These latest reports also suggest that the threats made by the EFF’s leaders against certain journalists did not have the effect of muzzling the media. Instead, the reports keep coming. In the last few weeks it became painfully obvious that the EFF does not have the power to shape the narrative any more.
All of these issues, taken together, pose questions that may well determine the future course of our politics in the longer term. One of those questions has to be how voters react to the EFF’s travails, and their impact on the 2019 electoral dial.
Generally speaking, it is presumed that most voters dislike hypocrisy and bullying, and that poor people will not vote for someone who is known to be rich, while claiming to “be just like them”. There of course many examples of where this is not true. Donald Trump is hugely rich and yet millions of poor white Americans voted for him. However, he was careful never to claim that he had the moral high ground in any way, thus he was not a hypocrite in the fashion that some may now claim the EFF to be, and with a good reason.
Then, as always in most democracies, there is the complicated issue of identity. Malema’s brand is designed to appeal to those who have not experienced the end of economic apartheid. They tend to be young, and feel that some brashness is needed to upset the current order. For them, there may be no other option, particularly if they believe that the “establishment” is not really going to do anything for them. This inevitably translates into a core group of people who will always vote for the EFF, no matter what. It is simply because it is the closest thing they have to any kind of radical change.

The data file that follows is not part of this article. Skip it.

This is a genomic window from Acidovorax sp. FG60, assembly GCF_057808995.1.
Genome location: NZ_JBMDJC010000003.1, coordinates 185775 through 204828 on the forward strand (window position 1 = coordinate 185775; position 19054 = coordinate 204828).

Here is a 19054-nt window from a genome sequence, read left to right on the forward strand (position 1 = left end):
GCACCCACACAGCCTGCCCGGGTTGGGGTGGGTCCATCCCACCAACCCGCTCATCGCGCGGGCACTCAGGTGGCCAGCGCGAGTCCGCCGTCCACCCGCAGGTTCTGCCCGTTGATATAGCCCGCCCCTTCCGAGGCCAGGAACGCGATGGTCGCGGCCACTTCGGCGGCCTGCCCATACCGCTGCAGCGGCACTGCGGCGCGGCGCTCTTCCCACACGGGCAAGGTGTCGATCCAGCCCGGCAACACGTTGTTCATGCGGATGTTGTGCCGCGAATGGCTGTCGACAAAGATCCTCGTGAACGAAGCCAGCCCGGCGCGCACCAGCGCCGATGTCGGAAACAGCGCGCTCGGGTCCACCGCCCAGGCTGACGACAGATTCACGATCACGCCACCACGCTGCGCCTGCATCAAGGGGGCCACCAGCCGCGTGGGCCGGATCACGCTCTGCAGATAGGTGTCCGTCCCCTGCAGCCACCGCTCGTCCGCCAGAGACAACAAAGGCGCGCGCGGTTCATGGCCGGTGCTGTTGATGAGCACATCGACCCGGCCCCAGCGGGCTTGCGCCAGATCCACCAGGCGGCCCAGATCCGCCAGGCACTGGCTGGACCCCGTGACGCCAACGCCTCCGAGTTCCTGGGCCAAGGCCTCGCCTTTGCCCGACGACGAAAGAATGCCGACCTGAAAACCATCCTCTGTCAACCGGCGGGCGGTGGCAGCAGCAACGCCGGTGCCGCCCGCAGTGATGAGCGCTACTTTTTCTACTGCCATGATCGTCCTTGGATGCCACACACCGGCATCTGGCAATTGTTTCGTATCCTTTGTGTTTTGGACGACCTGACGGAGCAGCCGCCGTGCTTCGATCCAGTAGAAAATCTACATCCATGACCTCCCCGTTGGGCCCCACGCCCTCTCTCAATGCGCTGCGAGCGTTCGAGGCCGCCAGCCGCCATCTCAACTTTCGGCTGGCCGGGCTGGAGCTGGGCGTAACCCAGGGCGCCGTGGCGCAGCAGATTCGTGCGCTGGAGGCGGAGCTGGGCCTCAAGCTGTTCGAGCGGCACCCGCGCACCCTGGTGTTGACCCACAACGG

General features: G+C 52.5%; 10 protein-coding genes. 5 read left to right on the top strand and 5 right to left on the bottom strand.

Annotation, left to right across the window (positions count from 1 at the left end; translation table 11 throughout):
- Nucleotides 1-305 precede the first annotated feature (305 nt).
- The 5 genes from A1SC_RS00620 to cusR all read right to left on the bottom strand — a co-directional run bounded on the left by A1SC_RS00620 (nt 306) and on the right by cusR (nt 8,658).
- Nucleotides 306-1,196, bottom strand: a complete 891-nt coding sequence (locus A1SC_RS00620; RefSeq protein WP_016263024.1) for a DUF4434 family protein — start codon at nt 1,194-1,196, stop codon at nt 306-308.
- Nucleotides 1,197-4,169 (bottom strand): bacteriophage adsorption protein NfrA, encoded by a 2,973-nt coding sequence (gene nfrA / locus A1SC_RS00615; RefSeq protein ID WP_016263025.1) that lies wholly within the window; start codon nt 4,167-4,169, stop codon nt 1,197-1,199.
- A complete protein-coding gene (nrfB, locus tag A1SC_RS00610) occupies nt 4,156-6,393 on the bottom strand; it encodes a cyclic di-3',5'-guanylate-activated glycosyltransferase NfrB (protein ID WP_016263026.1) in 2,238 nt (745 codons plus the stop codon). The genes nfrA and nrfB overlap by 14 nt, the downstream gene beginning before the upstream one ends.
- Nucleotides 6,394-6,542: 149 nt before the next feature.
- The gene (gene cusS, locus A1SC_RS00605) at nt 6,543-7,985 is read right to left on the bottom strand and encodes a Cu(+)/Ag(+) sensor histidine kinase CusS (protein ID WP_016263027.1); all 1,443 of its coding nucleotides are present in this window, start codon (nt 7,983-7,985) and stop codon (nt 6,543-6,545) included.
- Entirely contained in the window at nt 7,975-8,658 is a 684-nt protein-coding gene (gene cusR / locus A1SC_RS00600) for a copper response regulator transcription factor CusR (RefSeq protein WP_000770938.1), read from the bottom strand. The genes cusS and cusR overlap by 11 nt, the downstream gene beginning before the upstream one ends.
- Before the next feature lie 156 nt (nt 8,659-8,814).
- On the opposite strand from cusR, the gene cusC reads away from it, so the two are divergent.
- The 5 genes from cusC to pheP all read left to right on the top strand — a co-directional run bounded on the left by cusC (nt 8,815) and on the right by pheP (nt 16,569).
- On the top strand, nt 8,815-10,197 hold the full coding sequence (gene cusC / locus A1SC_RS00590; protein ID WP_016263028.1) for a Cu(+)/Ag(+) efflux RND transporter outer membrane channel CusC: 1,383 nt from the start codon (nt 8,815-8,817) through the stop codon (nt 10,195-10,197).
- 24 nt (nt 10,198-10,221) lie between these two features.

However, there may also be important limits to how big that group is. The repeated reports of corruption, which are not fully denied, or at all, may well have an important impact on whether the EFF is able to grow. The EFF uses Twitter as perhaps its main communication tool. This suggests that it believes its constituency is on Twitter, and uses the medium often. These people are then both online and informed, and thus would be aware of the repeated corruption exposés against the party’s leadership.
In other words, these voters are not unaware.
This appears to put the EFF in a difficult position. Some of its leaders simply lash out. Over the weekend a group of EFF members disrupted the operations of a Vodacom store in Polokwane, saying they were angry at the display of an image of Malema and Shivambu with the caption “Abusers of Democracy”. The image (which was created by Daily Maverick) had been shown at the annual Vodacom Journalist of the Year event during a speech by Corruption Watch Chair Mavuso Msimang. While this kind of action may grab headlines (the EFF has now formally denied that it arranged the protest), it does nothing to quiet the corruption claims faced by the party’s leaders.
Malema and Shivambu now face a choice. They can continue to be subject to these reports, and hope that the Christmas season comes in time for voters to lose interest. Or they can try to gain the initiative by launching yet another attack on either the media, or a politician. But that risks losing whatever credibility they may still have with potential voters. Not the best choice to make, just in time for national elections. DM
There is a video game called Lose/lose where the player has a random file deleted every time they kill an enemy.